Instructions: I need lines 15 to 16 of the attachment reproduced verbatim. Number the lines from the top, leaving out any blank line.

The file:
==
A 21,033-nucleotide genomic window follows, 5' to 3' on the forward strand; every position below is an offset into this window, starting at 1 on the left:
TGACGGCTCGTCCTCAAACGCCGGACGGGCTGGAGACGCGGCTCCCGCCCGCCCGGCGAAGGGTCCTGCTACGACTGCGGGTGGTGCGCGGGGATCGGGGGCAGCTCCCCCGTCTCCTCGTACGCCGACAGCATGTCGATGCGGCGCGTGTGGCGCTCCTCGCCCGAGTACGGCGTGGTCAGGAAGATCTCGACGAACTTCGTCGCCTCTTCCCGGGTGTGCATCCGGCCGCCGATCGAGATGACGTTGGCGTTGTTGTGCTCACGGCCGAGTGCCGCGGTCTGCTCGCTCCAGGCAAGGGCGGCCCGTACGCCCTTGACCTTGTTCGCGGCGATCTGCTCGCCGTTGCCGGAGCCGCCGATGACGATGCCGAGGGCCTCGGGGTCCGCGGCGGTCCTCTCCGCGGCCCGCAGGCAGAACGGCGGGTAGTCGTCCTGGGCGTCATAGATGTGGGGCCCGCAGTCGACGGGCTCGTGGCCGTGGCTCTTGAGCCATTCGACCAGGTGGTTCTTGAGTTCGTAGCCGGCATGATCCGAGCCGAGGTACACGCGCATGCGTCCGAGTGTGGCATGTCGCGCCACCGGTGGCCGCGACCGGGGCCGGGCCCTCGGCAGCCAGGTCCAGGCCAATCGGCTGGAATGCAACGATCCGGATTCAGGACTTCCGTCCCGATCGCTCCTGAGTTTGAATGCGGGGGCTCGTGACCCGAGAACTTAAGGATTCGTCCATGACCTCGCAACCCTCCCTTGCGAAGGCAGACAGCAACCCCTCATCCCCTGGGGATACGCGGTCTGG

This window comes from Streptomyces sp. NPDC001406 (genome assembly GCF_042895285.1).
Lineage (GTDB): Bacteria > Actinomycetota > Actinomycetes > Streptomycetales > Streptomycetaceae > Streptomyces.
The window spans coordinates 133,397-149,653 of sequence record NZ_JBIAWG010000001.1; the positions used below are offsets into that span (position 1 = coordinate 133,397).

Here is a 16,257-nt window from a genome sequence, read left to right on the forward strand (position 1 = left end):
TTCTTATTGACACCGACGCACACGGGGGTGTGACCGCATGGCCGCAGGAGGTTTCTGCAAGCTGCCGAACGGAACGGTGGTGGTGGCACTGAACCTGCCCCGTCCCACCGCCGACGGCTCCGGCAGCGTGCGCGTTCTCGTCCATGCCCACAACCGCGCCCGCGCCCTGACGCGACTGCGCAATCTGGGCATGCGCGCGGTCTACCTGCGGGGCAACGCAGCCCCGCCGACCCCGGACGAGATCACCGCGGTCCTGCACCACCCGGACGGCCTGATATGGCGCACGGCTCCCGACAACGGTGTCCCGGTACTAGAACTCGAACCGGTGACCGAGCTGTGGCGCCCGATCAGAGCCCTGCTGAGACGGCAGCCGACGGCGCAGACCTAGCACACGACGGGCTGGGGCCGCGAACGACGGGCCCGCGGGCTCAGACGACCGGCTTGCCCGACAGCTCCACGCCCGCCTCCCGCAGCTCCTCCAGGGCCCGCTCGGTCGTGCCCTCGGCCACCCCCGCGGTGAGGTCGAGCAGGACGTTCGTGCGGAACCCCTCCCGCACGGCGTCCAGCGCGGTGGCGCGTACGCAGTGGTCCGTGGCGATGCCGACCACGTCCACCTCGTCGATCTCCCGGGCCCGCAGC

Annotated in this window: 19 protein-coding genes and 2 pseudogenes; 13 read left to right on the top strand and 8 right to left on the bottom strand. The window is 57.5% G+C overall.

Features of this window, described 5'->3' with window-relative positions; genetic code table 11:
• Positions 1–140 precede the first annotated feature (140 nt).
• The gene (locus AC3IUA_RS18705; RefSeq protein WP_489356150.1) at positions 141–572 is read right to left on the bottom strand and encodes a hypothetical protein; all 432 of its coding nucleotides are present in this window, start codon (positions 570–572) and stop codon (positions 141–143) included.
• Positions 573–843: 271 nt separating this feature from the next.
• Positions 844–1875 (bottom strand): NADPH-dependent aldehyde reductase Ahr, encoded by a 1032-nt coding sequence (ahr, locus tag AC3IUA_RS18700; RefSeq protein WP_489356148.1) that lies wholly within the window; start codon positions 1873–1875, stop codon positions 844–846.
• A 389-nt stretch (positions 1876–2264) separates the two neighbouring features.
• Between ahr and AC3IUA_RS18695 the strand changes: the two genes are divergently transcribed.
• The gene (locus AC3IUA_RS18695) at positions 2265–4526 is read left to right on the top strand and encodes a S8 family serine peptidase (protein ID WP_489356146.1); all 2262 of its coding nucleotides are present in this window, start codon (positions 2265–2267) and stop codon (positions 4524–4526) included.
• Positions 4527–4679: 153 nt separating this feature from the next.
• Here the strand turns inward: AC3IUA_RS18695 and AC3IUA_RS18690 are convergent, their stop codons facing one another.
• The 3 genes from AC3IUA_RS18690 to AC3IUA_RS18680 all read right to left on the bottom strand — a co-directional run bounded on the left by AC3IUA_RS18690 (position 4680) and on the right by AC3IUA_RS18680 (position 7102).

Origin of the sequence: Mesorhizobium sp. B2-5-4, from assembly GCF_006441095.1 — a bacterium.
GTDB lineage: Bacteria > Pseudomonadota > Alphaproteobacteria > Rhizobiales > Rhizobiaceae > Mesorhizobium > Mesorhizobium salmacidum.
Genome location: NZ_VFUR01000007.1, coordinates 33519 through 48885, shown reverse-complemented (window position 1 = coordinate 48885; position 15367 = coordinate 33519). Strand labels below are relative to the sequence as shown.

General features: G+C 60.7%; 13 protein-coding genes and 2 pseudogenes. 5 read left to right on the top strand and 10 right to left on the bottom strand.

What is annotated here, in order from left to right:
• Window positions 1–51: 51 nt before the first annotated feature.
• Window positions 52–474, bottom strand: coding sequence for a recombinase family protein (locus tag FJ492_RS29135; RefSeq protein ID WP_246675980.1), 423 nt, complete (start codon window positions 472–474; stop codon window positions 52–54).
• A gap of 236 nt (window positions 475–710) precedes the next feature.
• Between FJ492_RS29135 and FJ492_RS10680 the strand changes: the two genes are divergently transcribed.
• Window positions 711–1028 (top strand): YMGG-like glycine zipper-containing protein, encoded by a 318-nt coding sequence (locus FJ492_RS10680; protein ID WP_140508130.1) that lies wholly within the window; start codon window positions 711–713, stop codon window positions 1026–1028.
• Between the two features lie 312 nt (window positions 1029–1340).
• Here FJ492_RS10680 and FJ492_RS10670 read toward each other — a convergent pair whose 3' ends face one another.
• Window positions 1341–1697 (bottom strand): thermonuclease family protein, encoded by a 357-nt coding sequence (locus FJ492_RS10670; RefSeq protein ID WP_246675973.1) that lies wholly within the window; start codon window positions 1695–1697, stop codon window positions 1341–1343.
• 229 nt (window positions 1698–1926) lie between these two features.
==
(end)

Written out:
• Between ahr and AC3IUA_RS18695 the strand changes: the two genes are divergently transcribed.
• The gene (locus AC3IUA_RS18695) at positions 2265–4526 is read left to right on the top strand and encodes a S8 family serine peptidase (protein ID WP_489356146.1); all 2262 of its coding nucleotides are present in this window, start codon (positions 2265–2267) and stop codon (positions 4524–4526) included.